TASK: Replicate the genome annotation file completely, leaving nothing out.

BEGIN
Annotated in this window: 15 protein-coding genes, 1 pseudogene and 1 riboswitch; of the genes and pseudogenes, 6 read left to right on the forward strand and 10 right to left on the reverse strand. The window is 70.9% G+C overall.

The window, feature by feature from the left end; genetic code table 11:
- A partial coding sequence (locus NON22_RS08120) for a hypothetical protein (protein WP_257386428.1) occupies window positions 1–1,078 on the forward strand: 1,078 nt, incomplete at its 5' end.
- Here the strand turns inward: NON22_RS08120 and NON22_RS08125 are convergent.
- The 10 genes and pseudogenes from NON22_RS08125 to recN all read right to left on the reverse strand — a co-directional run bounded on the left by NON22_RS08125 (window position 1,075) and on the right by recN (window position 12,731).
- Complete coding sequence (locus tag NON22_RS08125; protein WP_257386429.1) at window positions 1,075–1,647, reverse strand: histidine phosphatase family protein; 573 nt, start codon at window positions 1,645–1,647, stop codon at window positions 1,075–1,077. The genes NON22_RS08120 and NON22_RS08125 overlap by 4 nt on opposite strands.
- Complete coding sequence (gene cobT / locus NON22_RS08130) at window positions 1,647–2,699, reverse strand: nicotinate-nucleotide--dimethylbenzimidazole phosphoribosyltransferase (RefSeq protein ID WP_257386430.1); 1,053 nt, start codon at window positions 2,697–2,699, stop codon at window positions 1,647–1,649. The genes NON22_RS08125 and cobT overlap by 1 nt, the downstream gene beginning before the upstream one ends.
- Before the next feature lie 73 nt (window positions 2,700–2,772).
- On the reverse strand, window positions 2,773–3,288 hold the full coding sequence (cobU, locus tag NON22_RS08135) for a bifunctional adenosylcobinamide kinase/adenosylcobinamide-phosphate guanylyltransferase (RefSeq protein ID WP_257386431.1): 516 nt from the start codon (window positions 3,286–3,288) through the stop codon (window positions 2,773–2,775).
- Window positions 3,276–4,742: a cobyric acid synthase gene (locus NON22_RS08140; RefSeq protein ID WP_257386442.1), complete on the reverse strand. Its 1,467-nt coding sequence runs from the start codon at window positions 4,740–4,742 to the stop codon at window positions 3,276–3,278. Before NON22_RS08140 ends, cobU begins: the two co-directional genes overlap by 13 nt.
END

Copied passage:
Annotated in this window: 15 protein-coding genes, 1 pseudogene and 1 riboswitch; of the genes and pseudogenes, 6 read left to right on the forward strand and 10 right to left on the reverse strand. The window is 70.9% G+C overall.

The window, feature by feature from the left end; genetic code table 11:
- A partial coding sequence (locus NON22_RS08120) for a hypothetical protein (protein WP_257386428.1) occupies window positions 1–1,078 on the forward strand: 1,078 nt, incomplete at its 5' end.
- Here the strand turns inward: NON22_RS08120 and NON22_RS08125 are convergent.
- The 10 genes and pseudogenes from NON22_RS08125 to recN all read right to left on the reverse strand — a co-directional run bounded on the left by NON22_RS08125 (window position 1,075) and on the right by recN (window position 12,731).
- Complete coding sequence (locus tag NON22_RS08125; protein WP_257386429.1) at window positions 1,075–1,647, reverse strand: histidine phosphatase family protein; 573 nt, start codon at window positions 1,645–1,647, stop codon at window positions 1,075–1,077. The genes NON22_RS08120 and NON22_RS08125 overlap by 4 nt on opposite strands.
- Complete coding sequence (gene cobT / locus NON22_RS08130) at window positions 1,647–2,699, reverse strand: nicotinate-nucleotide--dimethylbenzimidazole phosphoribosyltransferase (RefSeq protein ID WP_257386430.1); 1,053 nt, start codon at window positions 2,697–2,699, stop codon at window positions 1,647–1,649. The genes NON22_RS08125 and cobT overlap by 1 nt, the downstream gene beginning before the upstream one ends.
- Before the next feature lie 73 nt (window positions 2,700–2,772).
- On the reverse strand, window positions 2,773–3,288 hold the full coding sequence (cobU, locus tag NON22_RS08135) for a bifunctional adenosylcobinamide kinase/adenosylcobinamide-phosphate guanylyltransferase (RefSeq protein ID WP_257386431.1): 516 nt from the start codon (window positions 3,286–3,288) through the stop codon (window positions 2,773–2,775).
- Window positions 3,276–4,742: a cobyric acid synthase gene (locus NON22_RS08140; RefSeq protein ID WP_257386442.1), complete on the reverse strand. Its 1,467-nt coding sequence runs from the start codon at window positions 4,740–4,742 to the stop codon at window positions 3,276–3,278. Before NON22_RS08140 ends, cobU begins: the two co-directional genes overlap by 13 nt.